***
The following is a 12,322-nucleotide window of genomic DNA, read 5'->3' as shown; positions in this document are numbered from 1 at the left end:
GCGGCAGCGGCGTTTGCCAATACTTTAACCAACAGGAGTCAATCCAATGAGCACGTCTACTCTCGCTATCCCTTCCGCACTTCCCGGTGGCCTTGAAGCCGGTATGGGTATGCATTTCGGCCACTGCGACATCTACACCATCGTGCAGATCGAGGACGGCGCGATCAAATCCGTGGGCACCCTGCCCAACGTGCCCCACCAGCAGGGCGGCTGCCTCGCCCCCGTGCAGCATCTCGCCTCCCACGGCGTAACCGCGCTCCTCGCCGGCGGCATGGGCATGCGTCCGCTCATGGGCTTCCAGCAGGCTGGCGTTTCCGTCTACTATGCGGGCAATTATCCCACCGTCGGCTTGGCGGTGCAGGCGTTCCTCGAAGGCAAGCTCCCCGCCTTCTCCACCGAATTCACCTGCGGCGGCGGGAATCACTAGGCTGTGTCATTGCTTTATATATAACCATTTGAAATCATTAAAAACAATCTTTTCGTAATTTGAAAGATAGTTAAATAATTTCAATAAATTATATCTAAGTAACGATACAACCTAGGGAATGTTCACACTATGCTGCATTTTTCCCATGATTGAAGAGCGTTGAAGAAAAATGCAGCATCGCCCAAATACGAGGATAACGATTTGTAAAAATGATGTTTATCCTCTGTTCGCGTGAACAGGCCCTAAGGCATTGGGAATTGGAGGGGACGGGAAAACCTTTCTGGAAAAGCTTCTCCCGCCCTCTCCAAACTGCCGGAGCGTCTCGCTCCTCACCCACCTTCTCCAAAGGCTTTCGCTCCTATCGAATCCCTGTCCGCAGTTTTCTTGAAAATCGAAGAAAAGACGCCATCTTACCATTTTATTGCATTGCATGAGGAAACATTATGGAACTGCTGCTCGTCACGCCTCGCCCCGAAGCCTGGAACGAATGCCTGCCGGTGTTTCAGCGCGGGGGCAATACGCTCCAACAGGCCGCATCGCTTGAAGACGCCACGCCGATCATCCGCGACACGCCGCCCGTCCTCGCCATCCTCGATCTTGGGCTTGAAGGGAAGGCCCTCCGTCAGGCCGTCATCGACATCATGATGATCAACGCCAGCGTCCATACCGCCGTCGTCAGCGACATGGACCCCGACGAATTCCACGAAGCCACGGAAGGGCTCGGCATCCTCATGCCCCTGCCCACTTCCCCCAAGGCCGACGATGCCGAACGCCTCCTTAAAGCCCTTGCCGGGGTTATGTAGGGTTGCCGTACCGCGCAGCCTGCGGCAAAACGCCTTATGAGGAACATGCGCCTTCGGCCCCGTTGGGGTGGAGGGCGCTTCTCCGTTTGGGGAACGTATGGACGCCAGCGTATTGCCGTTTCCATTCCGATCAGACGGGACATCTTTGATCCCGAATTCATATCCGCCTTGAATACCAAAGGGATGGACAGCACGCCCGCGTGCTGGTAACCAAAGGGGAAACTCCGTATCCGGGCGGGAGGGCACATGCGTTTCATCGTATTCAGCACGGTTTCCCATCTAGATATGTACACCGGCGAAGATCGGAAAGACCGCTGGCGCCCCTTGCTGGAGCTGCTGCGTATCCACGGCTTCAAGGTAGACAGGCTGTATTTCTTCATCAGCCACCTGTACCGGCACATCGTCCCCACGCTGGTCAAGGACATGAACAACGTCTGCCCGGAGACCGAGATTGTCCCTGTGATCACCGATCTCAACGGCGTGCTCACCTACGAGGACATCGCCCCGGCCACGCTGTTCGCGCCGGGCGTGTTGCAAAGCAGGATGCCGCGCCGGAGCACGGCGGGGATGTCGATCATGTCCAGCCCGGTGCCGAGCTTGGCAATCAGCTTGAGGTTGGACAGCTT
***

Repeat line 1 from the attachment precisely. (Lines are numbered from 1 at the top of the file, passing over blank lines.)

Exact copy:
The following is a 12,322-nucleotide window of genomic DNA, read 5'->3' as shown; positions in this document are numbered from 1 at the left end: